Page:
A Nevada judge has fined Las Vegas Sands Corp. $25,000, citing its failure to disclose important information in a lawsuit filed by a fired executive against the casino company.
Clark County District Judge Elizabeth Gonzales has ruled that Las Vegas Sands showed an “intention to deceive the court” by failing to disclose that the information had been transferred from China to the U.S.
After Steven Jacobs was fired in 2010 as CEO of Sands China Ltd., a Sands subsidiary with extensive casino holdings in the Chinese enclave of Macau, he filed a wrongful termination lawsuit claiming he was let go for opposing company demands that he engage in improper conduct.
Sands denied the charges and said he was fired for cause.
Sands attorneys argued the transfer of about 100,000 emails and other documents that Jacobs’ attorneys had requested was held up by Macau’s Personal Data Protection Act, even though copies were in Las Vegas and beyond the reach of Macau authorities.
But Gonzales found the claims were false, and said she held nine unnecessary hearings in the case over a one-year period ending in May as a result.
The judge said key information had been moved to Las Vegas as early as August 2010, but that wasn’t disclosed to her until June of this year.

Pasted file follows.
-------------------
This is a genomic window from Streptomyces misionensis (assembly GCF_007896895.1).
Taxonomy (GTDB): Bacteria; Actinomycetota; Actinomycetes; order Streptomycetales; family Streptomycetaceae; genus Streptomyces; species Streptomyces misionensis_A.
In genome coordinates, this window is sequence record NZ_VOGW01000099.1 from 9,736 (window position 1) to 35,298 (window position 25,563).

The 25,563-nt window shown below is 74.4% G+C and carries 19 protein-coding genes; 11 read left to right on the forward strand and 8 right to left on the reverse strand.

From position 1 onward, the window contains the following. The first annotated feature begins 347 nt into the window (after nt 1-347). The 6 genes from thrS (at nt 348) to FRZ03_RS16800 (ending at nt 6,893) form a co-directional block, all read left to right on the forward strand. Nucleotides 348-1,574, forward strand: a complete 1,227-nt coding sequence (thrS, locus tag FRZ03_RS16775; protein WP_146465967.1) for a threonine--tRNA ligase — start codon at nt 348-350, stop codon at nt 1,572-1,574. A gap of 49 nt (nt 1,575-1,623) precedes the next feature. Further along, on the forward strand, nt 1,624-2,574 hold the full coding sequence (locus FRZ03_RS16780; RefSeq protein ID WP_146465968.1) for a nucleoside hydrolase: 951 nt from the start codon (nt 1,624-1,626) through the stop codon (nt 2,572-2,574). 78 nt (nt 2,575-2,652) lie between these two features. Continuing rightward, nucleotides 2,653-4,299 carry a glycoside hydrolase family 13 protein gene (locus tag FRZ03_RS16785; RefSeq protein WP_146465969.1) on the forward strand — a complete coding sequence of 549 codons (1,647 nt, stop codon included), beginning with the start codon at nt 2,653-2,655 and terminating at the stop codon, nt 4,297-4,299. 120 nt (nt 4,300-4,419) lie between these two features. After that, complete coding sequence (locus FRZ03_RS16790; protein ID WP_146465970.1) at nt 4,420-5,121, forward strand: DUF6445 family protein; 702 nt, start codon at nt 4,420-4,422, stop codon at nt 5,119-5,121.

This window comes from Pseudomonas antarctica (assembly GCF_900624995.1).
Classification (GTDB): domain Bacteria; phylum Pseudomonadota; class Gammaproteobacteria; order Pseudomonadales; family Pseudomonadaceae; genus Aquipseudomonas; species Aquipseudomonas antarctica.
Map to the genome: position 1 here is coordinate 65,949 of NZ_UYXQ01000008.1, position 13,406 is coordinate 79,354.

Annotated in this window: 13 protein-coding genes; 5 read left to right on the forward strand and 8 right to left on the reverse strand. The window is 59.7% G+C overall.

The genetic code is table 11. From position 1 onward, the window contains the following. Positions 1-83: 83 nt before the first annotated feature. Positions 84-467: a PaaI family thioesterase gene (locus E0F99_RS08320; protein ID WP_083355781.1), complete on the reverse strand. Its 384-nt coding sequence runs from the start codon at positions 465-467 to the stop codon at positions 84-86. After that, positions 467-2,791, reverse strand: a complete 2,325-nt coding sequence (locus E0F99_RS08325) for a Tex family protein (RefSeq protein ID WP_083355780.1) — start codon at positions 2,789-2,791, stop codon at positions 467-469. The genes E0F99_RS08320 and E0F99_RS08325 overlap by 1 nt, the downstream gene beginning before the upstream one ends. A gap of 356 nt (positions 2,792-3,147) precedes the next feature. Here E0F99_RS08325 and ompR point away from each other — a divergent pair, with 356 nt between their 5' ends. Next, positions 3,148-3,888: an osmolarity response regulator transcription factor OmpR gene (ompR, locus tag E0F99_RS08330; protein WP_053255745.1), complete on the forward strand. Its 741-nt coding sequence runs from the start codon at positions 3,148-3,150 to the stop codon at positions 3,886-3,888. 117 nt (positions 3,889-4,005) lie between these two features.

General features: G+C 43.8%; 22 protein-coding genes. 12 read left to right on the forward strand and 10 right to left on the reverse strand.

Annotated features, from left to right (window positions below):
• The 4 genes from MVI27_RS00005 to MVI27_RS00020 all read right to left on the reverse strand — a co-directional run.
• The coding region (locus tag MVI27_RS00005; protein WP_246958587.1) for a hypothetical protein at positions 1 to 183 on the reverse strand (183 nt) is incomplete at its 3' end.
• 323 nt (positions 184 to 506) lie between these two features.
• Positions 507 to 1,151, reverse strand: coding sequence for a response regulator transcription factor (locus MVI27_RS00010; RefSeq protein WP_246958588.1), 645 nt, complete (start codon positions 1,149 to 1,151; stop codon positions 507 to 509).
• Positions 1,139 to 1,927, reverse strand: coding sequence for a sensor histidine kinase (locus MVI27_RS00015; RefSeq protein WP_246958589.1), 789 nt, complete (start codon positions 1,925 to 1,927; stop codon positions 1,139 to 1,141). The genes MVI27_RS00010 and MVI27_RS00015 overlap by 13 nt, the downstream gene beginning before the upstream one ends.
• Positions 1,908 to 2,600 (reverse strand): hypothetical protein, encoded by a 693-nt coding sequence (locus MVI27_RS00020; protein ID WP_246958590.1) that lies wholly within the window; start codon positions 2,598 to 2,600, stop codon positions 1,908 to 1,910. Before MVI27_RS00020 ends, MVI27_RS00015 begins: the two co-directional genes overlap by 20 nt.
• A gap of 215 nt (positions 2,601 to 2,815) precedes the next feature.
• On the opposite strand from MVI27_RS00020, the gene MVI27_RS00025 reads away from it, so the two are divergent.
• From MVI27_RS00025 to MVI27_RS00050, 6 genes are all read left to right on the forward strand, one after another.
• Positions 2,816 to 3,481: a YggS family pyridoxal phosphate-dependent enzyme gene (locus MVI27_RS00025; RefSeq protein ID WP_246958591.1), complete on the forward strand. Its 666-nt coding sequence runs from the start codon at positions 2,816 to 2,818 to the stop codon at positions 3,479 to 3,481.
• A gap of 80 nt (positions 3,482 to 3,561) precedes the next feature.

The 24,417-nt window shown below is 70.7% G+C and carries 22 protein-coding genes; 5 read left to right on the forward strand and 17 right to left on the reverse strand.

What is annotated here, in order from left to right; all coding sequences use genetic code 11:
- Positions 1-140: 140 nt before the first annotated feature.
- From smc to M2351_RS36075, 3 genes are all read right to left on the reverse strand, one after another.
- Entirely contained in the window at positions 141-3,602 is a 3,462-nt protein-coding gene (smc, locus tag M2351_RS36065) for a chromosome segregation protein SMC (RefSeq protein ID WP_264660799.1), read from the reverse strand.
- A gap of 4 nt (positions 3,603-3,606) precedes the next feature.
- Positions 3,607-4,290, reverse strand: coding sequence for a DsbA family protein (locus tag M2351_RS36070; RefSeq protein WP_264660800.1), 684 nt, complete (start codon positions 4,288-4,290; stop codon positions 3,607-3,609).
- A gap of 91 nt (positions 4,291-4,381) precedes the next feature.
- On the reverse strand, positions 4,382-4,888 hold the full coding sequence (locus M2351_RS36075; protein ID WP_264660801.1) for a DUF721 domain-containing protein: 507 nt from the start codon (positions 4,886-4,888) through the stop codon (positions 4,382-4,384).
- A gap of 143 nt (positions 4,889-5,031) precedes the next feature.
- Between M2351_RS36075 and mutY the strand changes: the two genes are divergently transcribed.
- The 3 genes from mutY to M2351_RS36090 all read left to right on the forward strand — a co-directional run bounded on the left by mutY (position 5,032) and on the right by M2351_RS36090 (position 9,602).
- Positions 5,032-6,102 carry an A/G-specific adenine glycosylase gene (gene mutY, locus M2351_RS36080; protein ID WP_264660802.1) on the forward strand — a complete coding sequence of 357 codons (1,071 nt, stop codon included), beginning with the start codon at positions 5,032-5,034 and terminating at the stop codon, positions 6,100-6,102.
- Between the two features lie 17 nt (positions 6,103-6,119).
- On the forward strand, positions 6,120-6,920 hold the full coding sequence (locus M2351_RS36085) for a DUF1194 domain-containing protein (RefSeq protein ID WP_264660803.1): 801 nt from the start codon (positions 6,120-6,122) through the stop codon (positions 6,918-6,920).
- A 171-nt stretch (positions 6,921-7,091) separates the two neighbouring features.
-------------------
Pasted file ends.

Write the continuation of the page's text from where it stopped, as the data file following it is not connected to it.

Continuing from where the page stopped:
She ordered Las Vegas Sands to donate the $25,000 penalty to the Legal Aid Center of Southern Nevada, and to cover Jacobs’ legal bills for the nine unnecessary hearings.
Sands spokesman Ron Reese declined to comment.
At a court hearing this week, Stephen Peek, lead attorney for Las Vegas Sands, apologized on the witness stand for what he said was an effort to balance protecting the company under Macau law with being candid with the court.
“If I made a mistake in that balance, I’m sorry,” he said.
Las Vegas Sands, headed by billionaire casino mogul Sheldon Adelson, owns the Venetian and Palazzo resorts on the Las Vegas Strip, and the Marina Bay Sands in Singapore. Its majority-owned subsidiary, Sands China Ltd., runs the Venetian Macao and Sands Macao casino resorts, the Plaza Macao hotel, restaurant and shopping complex, and the Sands Cotai Central resort with three hotels and two casinos.
Adelson also is a prominent philanthropist and political donor to U.S. Jewish and Republican causes and candidates.
Jacobs’ lawsuit has drawn interest to the company from U.S. Justice Department and Securities and Exchange Commission investigators for possible violation of the Foreign Corrupt Practices Act. The law bars U.S. companies from paying foreign officials to “affect or influence any act or decision” for commercial benefit.
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